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Debt to income Ratio

Regular Contributor

Re: Debt to income Ratio

Shane,
 
OMG....I browed a few condos in my zip code (32822)...I was amazed at the price difference in HOA fees. 
 
Condo Price $99,000 but fees are $320 a month   another  $90, 000 fees $140 ....... The first one was built in 2005 and is more luxurious.. the 2nd one was built in 1975 and doesn't have all the amenities.....
 
If I consider a condo, that's one of the first things I will ask about......
 
Thanks for the heads up
Message 11 of 17
Super Contributor

Re: Debt to income Ratio



beach123 wrote:
My debt is now just starting for 3 years for $463, the other one I can get under 10 months.  I'll have to come up with other measures then because there is nothing available where I need to live for that priceSmiley Sad
 
The one lender said I could qualify for $141k with the debt ratio (thought I had a property for a steal at $145k) but it's sold! 
 
I'll just have to watch and be careful as I don't intend to get into any crap loan...I'd go 40 yrs too but it seems to make about a $50/diff, but with the economy going in the tank $50 is $50!!
 
Thanks!

Well like I said it doesn't mean that $120k is your limit, I was basing that off a debt ratio in the mid 40's... up to a 64.99% debt ratio can qualify, but you have to have some nice compensating factors (down payment, good credit, ample reserves/assets) in order to get debt ratios that high to be approved.
Mortgages (FHA, VA, USDA, Fannie, Freddie, Non-Prime) since 2002, based in Irvine, CA and lending in all 50 states

Information that is needed to determine if you qualify for a mortgage

Message 12 of 17
Super Contributor

Re: Debt to income Ratio


camilleandbella wrote:
You mentioned that you helped someone in Hernando County.  Do you fly out to Florida  prepare the documents?
 
Another Question.......
I was on realtor.com looking at houses in my zip code and came across this.

ORLANDO, FL 32822
MLS ID# S4625954

What exactly is a short sale?


I actually don't prepare any of the closing documents.  I am a loan officer, so my job is to help people get qualified for a loan program and give them advice on which is the best to fit their situation/needs.  I go through the initial approval process with them, gather up documents, complete a loan application together, and then when I have all of the documents I need I submit it to an underwriter to confirm that you are approved.  After you are approved you get a "formal approval", which lists conditions (think requirements) for the underwriter to complete the approval and then enable the doc drawer to draw up the final loan documents.  Those conditions are usually an appraisal on the home, a title report from a title company, evidence of homeowners insurance from an insurance company (which you select), and anything else unique to your individual situation.  After those items are gathered and submitted to underwriting, they issue the final approval (called the 'clear to close') and then the docs are drawn up by the doc drawer, sent to the closing agent (usually chosen by the seller in Florida) who is local to you, and you'd go into the closing agent's office (like First American Title, etc.) to sign documents.  In Florida the day you sign the final documents is usually the day you own the home, in states west of the Rocky Mountains it's usually a couple days after you sign.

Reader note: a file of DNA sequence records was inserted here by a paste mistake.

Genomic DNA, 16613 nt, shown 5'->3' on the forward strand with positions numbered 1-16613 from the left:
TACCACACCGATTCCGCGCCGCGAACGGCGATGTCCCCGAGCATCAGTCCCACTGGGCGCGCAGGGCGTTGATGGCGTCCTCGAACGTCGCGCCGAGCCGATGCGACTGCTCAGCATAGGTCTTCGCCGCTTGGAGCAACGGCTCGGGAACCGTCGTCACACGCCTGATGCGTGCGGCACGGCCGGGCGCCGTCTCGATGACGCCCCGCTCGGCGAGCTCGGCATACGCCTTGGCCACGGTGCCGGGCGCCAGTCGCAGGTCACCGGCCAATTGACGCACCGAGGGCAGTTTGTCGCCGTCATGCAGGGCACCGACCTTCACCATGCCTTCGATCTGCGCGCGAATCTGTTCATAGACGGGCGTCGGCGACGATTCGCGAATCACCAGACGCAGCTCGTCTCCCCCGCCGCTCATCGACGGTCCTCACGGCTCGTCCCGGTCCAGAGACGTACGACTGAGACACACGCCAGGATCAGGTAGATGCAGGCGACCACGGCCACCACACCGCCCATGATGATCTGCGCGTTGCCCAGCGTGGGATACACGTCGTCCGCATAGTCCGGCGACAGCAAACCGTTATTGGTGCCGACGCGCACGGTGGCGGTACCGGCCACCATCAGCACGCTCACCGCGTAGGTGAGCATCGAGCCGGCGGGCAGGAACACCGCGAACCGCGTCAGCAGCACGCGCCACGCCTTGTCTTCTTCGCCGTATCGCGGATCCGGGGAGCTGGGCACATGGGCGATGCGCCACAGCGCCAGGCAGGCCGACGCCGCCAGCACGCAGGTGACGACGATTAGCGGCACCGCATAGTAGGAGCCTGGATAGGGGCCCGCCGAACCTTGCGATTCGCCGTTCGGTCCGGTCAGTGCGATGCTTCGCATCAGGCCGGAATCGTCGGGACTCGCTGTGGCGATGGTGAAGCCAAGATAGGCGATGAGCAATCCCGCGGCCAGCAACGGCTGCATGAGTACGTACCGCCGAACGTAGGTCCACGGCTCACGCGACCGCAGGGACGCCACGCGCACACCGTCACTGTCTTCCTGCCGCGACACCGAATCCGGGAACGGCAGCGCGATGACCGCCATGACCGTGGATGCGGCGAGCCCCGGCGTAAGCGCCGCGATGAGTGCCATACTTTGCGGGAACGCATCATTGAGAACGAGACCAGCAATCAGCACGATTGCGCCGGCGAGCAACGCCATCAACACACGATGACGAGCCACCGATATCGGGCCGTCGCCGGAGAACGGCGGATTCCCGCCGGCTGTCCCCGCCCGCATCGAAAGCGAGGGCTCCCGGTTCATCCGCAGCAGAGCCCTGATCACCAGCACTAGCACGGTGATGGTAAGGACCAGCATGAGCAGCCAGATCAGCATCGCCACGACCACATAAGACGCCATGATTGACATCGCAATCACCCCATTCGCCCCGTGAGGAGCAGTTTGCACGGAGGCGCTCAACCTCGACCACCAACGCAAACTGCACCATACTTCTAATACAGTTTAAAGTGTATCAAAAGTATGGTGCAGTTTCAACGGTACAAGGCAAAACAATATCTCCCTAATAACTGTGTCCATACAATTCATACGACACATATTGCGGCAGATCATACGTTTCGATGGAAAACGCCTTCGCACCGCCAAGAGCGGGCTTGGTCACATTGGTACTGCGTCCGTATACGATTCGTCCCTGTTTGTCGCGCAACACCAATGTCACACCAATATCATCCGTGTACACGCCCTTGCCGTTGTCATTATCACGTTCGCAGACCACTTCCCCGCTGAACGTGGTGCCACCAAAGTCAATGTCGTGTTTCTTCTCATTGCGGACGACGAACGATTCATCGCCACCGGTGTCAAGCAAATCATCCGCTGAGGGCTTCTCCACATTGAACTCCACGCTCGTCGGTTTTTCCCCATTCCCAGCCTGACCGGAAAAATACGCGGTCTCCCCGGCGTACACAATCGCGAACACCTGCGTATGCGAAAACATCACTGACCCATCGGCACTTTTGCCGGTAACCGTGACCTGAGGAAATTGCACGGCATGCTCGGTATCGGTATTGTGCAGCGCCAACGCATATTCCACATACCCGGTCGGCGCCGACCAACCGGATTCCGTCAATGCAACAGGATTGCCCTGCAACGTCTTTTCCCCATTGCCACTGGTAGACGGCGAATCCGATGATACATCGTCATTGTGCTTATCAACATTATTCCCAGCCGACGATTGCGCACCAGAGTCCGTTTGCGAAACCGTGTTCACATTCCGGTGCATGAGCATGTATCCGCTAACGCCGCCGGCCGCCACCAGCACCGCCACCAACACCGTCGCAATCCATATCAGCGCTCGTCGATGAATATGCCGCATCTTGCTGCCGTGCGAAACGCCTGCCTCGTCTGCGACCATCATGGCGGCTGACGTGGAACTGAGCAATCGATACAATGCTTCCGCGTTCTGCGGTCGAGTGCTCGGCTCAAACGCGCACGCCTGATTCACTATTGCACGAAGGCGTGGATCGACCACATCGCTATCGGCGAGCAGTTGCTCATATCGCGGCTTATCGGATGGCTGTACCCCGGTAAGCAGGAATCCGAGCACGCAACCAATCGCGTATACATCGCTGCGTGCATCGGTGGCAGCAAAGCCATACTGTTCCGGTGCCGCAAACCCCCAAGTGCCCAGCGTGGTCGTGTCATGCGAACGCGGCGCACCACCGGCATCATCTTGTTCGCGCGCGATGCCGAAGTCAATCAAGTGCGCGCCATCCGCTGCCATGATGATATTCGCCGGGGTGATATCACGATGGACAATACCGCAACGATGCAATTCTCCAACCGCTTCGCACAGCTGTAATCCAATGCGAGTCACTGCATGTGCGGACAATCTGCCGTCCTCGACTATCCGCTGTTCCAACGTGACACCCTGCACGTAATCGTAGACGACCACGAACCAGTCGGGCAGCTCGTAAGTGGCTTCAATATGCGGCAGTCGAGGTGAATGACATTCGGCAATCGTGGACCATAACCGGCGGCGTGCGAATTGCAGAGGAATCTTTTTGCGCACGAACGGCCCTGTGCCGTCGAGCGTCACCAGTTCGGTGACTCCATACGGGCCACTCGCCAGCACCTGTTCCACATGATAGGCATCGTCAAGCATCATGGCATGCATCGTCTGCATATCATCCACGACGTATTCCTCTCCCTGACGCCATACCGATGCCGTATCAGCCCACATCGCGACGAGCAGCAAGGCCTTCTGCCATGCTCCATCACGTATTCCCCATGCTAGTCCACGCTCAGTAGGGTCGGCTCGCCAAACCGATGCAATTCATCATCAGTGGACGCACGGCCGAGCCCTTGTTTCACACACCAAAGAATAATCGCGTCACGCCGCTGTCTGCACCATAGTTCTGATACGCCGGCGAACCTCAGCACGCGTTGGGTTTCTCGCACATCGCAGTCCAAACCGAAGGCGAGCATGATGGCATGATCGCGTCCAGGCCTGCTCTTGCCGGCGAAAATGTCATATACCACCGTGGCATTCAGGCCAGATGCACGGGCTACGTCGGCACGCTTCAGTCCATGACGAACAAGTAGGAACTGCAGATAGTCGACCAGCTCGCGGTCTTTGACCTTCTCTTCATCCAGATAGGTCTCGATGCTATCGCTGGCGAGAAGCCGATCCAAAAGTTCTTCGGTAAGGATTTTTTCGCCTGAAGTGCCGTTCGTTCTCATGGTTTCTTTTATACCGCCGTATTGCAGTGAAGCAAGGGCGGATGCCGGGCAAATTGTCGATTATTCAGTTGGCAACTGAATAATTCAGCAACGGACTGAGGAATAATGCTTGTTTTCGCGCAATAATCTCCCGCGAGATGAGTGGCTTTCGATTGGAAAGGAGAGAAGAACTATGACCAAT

A short sale is where the homeowner is selling their home for less than what is owed on the property... so the lender who has the mortgage against the home has to approve it.  These transactions take quite awhile to get your offer approved, I was helping someone out in California who was waiting over a month for the mortgage lender on a short sale to approve the contract.  The rest of the process can move pretty slowly too, since not only is there the homeowner and their agent involved, there is representation from the lender that has to approve items as well.  If the short sale price isn't lower than other listings in the area that aren't short sales, I usually recommend avoiding them... you want to make sure you get a deal if you are going to have to go through all of that extra trouble.


Message Edited by ShanetheMortgageMan on 01-06-2008 02:34 PM
Mortgages (FHA, VA, USDA, Fannie, Freddie, Non-Prime) since 2002, based in Irvine, CA and lending in all 50 states

Information that is needed to determine if you qualify for a mortgage

Message 13 of 17
Established Contributor

Re: Debt to income Ratio

Thank you Shane for ALL your help - I will wait & watch, I want to see what happens in Feb when all my updates are postedSmiley Happy  I can't change my salary by much even picking up extra hours at second job but I have a raise coming in JulySmiley Happy  I hope to actually find a little deal (don't care if it isn't much) and close late April (have to give 60 days), move in May 1 - Smiley Happy
 
Probably should wait since our economy is tanking but having our own home is the dream for my children and it will happenSmiley Happy finally!!
Message 14 of 17
Super Contributor

Re: Debt to income Ratio

You are welcome.. as soon as you are at your new hourly wage, and if you work 40+ hours a week, you can multiply your hours worked per week times the new wage to calculate your qualifying income.
Mortgages (FHA, VA, USDA, Fannie, Freddie, Non-Prime) since 2002, based in Irvine, CA and lending in all 50 states

Information that is needed to determine if you qualify for a mortgage

Message 15 of 17
Established Contributor

Re: Debt to income Ratio

Thanks!!!
Message 16 of 17
Super Contributor

Re: Debt to income Ratio

Welcome!
Mortgages (FHA, VA, USDA, Fannie, Freddie, Non-Prime) since 2002, based in Irvine, CA and lending in all 50 states

Information that is needed to determine if you qualify for a mortgage

Message 17 of 17